Positivity. This probably isn't a problem in other places, but here in the US there is this relentless desire in many people to make everything a positive experience. I believe that the world mainly moves forward by people noticing something negative and doing something about it, whether it's something social, or something mechanical, or something else. That isn't to say people should be rude or shouldn't feel happiness, but this forced, fake happiness that is blasted at us through the media does nothing to make the world a better place and actively makes it worse. It encourages people not to look at the things that are wrong. And if you don't notice a problem, you're very unlikely to fix it.

    5 votes
  11. [3]
    Kuromantis
    Link
    A lot of the stuff here (I know you asked that so it's probably boring to you) seems to fit. As for something new, we should probably just try to humanize and try to understand a lot of...

    A lot of the stuff here (I know you asked that so it's probably boring to you) seems to fit.

    As for something new, we should probably just try to humanize and try to understand a lot of contribution-related careers a lot more, such as:

    "Scientist" (most academic careers like biologist, psychologist, economist, for example etc.)

    "Journalist" (anyone who works on "the fourth estate")

    "Historian" (anyone who does research into the past, especially if they try to infer something about the future with it)

    "Expert" or "Intellectual" (as in "Experts say...")

    Anyone who has ever written a sufficiently long non-fiction book, or article

    Anyone who does YouTube for a living, particularly if they make educational content

    And in some cases:

    Developer (most kinds will do in most places)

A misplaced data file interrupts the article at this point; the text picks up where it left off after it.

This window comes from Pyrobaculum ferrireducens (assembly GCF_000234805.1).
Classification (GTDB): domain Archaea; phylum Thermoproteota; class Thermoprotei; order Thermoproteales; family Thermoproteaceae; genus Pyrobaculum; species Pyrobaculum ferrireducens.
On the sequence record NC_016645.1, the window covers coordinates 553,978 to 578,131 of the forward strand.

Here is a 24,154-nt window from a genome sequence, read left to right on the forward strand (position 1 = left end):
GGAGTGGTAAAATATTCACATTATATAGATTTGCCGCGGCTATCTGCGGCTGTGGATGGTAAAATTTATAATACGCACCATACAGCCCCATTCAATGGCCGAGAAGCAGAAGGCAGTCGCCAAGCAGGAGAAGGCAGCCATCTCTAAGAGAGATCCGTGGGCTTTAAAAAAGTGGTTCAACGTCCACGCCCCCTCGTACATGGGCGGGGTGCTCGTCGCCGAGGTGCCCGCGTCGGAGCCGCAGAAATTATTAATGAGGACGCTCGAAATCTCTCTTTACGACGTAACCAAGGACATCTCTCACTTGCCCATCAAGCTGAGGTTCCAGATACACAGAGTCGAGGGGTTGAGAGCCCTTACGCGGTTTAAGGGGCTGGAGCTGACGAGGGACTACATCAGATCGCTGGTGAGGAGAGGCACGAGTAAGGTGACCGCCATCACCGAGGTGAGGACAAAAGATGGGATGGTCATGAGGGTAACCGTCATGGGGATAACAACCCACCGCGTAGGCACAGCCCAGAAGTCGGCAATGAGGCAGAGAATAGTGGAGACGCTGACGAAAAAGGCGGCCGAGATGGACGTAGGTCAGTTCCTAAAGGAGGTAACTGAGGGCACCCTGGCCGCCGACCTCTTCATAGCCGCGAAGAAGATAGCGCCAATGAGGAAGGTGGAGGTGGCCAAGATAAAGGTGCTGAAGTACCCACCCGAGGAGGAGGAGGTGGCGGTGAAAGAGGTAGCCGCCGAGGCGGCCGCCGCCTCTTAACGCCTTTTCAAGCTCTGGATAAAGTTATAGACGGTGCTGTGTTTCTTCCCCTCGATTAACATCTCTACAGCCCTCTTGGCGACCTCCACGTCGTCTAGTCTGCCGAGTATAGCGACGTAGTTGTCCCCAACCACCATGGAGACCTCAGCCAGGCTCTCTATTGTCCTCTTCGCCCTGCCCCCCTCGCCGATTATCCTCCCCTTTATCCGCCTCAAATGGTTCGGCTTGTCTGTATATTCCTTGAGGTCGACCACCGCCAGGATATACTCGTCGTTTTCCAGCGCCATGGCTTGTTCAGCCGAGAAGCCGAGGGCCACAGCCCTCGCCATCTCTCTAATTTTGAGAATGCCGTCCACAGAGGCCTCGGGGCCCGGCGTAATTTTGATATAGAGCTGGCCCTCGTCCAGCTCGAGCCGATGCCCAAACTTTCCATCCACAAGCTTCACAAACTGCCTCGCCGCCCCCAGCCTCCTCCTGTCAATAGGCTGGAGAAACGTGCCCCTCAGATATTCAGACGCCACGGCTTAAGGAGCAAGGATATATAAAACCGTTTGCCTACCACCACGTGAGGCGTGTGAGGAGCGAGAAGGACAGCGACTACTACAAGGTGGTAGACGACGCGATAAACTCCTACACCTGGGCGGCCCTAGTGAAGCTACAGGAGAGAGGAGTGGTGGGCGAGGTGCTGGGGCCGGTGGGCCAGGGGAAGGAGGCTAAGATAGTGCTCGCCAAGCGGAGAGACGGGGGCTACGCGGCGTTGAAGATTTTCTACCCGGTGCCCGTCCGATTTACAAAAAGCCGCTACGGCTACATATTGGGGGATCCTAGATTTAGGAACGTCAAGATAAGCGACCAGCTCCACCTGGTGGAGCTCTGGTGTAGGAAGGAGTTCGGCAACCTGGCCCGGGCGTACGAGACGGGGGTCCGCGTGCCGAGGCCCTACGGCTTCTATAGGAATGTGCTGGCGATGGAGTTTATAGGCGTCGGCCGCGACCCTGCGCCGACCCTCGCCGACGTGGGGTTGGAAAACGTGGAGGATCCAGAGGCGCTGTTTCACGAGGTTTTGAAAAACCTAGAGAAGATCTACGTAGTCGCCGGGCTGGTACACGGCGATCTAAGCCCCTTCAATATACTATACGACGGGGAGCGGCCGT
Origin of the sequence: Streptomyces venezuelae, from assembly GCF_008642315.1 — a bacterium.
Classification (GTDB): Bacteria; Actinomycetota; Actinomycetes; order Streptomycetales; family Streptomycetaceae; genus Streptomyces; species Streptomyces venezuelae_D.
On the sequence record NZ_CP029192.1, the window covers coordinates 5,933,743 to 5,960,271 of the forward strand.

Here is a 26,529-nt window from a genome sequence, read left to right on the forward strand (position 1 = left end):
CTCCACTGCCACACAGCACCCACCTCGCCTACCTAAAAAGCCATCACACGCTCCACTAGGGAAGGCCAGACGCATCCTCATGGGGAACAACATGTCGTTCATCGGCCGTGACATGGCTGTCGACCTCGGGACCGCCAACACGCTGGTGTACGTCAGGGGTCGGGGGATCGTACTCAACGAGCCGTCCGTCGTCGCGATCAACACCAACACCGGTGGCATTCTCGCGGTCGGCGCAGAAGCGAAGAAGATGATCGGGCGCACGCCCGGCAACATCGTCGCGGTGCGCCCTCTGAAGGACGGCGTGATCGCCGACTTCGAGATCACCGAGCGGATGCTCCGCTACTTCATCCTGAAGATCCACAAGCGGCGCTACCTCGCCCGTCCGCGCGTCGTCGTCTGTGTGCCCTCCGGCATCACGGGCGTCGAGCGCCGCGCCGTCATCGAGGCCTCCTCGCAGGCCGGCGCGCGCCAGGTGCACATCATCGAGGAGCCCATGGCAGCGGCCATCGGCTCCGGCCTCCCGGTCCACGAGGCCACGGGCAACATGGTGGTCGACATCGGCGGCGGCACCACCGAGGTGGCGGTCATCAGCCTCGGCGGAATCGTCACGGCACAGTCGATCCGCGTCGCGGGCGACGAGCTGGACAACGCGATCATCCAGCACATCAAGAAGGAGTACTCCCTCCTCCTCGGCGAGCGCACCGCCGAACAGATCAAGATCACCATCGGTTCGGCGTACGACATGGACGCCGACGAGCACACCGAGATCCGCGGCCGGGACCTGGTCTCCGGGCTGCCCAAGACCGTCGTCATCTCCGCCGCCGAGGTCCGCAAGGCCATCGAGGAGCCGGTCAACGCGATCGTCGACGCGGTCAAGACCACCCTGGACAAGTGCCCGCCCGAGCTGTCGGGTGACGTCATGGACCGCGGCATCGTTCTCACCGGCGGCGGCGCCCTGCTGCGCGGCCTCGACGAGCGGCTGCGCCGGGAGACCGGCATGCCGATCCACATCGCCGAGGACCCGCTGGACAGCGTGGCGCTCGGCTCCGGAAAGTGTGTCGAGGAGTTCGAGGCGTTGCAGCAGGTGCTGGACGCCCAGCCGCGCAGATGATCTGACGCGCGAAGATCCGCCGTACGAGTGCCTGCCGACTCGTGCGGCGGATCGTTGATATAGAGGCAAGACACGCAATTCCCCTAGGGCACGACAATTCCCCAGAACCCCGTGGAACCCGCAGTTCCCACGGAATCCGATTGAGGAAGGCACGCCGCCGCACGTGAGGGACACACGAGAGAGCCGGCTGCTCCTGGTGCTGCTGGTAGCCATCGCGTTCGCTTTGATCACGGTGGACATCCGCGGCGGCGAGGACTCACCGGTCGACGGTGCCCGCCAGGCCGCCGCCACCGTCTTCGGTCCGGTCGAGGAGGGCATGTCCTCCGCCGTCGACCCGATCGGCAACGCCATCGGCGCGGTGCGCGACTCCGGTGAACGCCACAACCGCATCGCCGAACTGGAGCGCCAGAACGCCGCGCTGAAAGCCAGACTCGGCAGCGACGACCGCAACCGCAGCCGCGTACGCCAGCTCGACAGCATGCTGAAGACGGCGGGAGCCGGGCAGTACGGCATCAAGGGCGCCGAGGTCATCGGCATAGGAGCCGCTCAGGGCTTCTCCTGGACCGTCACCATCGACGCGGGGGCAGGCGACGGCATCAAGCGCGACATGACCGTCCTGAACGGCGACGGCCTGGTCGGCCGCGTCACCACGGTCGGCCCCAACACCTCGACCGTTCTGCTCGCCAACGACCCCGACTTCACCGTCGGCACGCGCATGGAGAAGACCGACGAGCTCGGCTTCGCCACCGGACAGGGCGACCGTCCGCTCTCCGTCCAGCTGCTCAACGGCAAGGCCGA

The amorphous blob of Wikipedia (not a career but still super important to know how it works)

    Maybe managerial positions but I don't really know if they deserve sympathy.

    A lot of these careers aren't really understood by people and when someone involved in them talks about something, they're often either received in a "this guy is at the top and gives me stuff in some way" sense or rejected entirely on ground of trust which is bad, and (more importantly) if these fields are manipulated, people aren't able to tell.

    Oh yeah, and we also should probably stop valuing jeans so much. I'm not exactly sure what's the basis of it. I guess corporations like discomforted people?

    4 votes
    1. [2]
      papasquat
      Link Parent
      Isn't basically every job a contribution-related career? I mean, that's what people give money to other people for, generally.

      Isn't basically every job a contribution-related career? I mean, that's what people give money to other people for, generally.

      2 votes
      1. Kuromantis
        Link Parent
        That's true, so I need to elaborate. For the jobs I listed above, their contribution is very often knowledge or information, rather than anything material for example. Information and knowledge...

        That's true, so I need to elaborate.

        For the jobs I listed above, their contribution is very often knowledge or information, rather than anything material for example. Information and knowledge are/should be obviously super important but noone really understands how those things are... (...uhh, Uncovered?) So we often can't really tell if a news or scientifc article or is wrong or biased or not or (more importantly), how the people that do this stuff can be (are being) stressed and produce worse quality stuff (which, since we're talking knowledge, has some horrible implications) or can be manipulated/corrupted by bad actors.

        3 votes